I always thought that I’ve done very well in building up resilience, taking care of my physical and mental health, since that is basically what I do for a living. I am a Psychotherapist and am specialized in Cognitive Behavioral Therapy (CBT). I love the CBT approach in working with clients since it is a here-and-now approach, is time-limited, and is structured. I offer individualized treatment plans for each client that outline clear behavioral goals, as well as take an active role in coaching my clients by directing their therapy and assigning homework.
After undergoing a biopsy, my OB/GYN told me on my daughter’s 2nd birthday, “Unfortunately, it’s cancer”. I just sat there, repeatedly saying, “No, that can’t be true!”. I completely went into freeze response. It was like an out-of-body experience, while I was standing on the Edge of the Abyss, all around me was complete darkness. As I was shaking and crying, all I could continuously say was, “No, that can’t be true!”.
(The definition of Fight, Flight, Freeze or Fawn is the body’s natural physiological reaction to stressful events. It is activated by the perception of threat, quickly igniting the sympathetic nervous system and releasing hormones to reach the underlying goal of springing into fight, flight, freeze or fawn to decrease, end, or evade danger and to return to a state of calm and control.)
My OB/GYN’s office scheduled my first CT scan for three hours later and as my husband, who was thankfully with me at the appointment, brought me outside the office, I started throwing up while I talked to my sister on the phone telling her, “I have cervical cancer”.
At this point, I knew nothing about “my cancer”. Had it spread? Am I going to die? What stage am I? Will I see my girls graduate high school? Is it treatable? What is the chance that my cancer can be cured? What other tests and procedures do I need? How can I deal with that? I’m not the type of person that will be able to handle something like this.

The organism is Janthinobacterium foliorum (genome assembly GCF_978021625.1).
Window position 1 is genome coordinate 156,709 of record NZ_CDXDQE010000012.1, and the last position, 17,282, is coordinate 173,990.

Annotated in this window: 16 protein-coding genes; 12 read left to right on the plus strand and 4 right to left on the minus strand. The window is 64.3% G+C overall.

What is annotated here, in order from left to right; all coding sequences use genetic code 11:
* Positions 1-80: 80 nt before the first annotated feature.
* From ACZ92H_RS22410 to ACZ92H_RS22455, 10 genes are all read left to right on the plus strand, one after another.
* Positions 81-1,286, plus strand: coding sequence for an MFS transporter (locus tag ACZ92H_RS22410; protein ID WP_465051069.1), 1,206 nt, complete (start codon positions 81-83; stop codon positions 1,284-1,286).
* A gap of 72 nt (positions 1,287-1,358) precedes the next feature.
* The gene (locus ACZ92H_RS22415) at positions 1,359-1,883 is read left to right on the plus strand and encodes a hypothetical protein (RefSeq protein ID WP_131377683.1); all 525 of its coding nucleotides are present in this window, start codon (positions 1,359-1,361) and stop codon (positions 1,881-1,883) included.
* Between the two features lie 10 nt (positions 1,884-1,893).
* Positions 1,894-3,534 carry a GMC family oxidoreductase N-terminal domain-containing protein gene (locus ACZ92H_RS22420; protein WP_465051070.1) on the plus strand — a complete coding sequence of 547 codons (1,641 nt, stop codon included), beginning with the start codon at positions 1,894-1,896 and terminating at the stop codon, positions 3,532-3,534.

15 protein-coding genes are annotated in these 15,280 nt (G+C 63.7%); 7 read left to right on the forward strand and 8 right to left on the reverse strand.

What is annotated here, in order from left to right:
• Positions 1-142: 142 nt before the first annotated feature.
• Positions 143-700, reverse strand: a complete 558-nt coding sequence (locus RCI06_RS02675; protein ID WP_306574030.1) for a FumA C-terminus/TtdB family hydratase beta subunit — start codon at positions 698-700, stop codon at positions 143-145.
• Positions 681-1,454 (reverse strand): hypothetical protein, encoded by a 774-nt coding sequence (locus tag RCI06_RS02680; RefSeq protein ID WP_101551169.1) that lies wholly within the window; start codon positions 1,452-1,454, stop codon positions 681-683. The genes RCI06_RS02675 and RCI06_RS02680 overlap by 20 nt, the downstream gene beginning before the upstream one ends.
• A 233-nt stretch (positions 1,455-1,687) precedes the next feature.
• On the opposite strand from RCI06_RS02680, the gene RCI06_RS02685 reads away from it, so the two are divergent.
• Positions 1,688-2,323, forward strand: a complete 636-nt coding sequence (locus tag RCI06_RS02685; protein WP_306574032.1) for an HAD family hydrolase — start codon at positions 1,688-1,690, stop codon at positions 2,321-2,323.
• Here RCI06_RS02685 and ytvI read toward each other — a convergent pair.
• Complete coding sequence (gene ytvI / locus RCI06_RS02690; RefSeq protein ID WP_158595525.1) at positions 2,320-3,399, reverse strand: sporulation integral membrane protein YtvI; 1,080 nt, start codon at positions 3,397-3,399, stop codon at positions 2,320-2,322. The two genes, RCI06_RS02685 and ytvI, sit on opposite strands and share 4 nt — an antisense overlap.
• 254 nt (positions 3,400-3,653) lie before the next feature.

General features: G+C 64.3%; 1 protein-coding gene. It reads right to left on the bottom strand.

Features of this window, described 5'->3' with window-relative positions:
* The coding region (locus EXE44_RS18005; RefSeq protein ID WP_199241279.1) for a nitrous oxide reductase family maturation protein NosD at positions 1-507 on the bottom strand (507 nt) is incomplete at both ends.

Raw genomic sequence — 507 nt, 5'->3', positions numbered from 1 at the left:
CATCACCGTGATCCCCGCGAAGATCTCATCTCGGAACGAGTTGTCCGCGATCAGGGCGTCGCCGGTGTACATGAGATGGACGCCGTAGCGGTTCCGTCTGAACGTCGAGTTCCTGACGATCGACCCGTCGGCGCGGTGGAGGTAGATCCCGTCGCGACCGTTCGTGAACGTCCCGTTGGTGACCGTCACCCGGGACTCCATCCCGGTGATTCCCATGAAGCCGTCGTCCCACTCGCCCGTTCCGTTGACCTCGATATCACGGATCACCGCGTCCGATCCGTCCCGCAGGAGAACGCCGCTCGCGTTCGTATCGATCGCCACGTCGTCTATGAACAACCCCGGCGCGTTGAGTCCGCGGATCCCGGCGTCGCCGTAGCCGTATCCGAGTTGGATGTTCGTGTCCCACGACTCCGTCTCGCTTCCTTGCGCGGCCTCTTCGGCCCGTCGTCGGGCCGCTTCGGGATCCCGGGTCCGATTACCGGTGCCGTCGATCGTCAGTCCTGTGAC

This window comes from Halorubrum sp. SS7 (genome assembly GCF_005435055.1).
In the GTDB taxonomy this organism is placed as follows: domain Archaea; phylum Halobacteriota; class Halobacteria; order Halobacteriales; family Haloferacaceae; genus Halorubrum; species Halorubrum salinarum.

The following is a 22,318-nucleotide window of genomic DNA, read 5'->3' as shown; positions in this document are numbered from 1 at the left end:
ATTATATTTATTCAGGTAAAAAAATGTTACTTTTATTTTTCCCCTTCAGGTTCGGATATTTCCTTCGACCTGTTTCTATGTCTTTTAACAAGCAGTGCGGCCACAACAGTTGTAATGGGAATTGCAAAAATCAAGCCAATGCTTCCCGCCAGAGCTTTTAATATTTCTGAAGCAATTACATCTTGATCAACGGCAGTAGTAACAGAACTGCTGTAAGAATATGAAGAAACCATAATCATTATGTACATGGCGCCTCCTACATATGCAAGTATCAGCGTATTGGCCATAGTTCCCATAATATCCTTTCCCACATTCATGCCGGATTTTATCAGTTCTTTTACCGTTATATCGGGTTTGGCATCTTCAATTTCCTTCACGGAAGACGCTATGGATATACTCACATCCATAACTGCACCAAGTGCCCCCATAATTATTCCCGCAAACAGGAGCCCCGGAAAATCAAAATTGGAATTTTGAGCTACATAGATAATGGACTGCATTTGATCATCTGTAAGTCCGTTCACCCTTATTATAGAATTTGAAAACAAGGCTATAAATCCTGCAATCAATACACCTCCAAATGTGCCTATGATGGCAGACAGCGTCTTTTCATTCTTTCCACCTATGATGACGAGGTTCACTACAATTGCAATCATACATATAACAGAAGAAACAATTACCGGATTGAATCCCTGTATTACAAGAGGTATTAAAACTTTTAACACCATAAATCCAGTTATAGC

The day after my diagnosis, there I was, sitting with all those thoughts, feelings, and emotions, not knowing what to do. I knew nothing anymore; I wasn’t even able to think. On this beautiful summer day, everything seemed to disappear into this deep fog surrounding me.
I, the psychotherapist, who always comes up with great treatment plans for all kinds of mental health problems my clients are dealing with, but who is now unable to even stop my own thoughts and worries. Wow, great job. I was disappointed in myself. I was disappointed in what my body had done to me by developing this cancer. And on top of that, I wasn’t even able to drag myself into a more positive state of mind. Hell, I could not even think one, clear thought.
So, when I wanted to cry, I cried. When I wanted to scream, I screamed. When I wanted to sleep, I slept. When I wanted to talk, I talked. And I went on walks, a lot of quiet, long walks. At one point, I went on Google and gathered information about cervical cancer. I reminded myself about one of the things I tell my clients, “Information is on the other side of fear”.
Then I realized that what is happening is grief. I’m grieving my cervical cancer diagnosis. I’m right in the middle of it and my psyche is doing what it’s supposed to do all on its own.
We usually reserve the word, grief, for loss, secondary to death. Well, that’s just one form of grief. Grief is an adjustment to loss. When we get our cancer diagnosis, that is loss. Loss of potential quality of life, loss of certain physical functionality. It may even be the loss of time. At some point, everyone WILL go into grief. However, not everyone will go through the stages in a prescribed order, there is no linear and predictable pattern, and we often switch back and forth between the stages.
The classical, six stages of grief are simply tools to help us frame and identify what we may feel during our cervical cancer journey:
Denial: Feelings of avoidance, shock, fear, confusion. Believe that the diagnosis is somehow wrong and holding on to a different reality.
“I feel fine.” – “No, this can’t be happening to me.”
Anger: Feelings of frustration, anger, anxiety. Faced with the new reality, looking for someone/something else to fault, to leash out.
“Why me?” – “It’s not fair.” – “How can this happen to me.”
Bargaining: Struggling to find meaning. Seeking to get out of facing the new reality by promising something to change or to do differently or seeking for help through a higher power.
“I’ll do/give anything for a good outcome/a few more years.”
Depression / Sadness: Feelings of being overwhelmed, helpless, hopeless. Settling into sadness and unable to move forward.
“Live will never be the same…” – “What’s the point of going on?”
Acceptance: Feeling of exploring different options, a new plan in place, moving on. Embracing the new reality and finality of what has happened.
“I’m going to be ok.” – “I can fight it.” – “I may as well prepare for it.”
The more we give grief space to run its course, the more likely we are to have a better outcome. Sometimes we feel guilty for taking too long to grieve. NO, WE DON’T TAKE TOO LONG! Emotions work their way through us, don’t fight them, don’t rush them.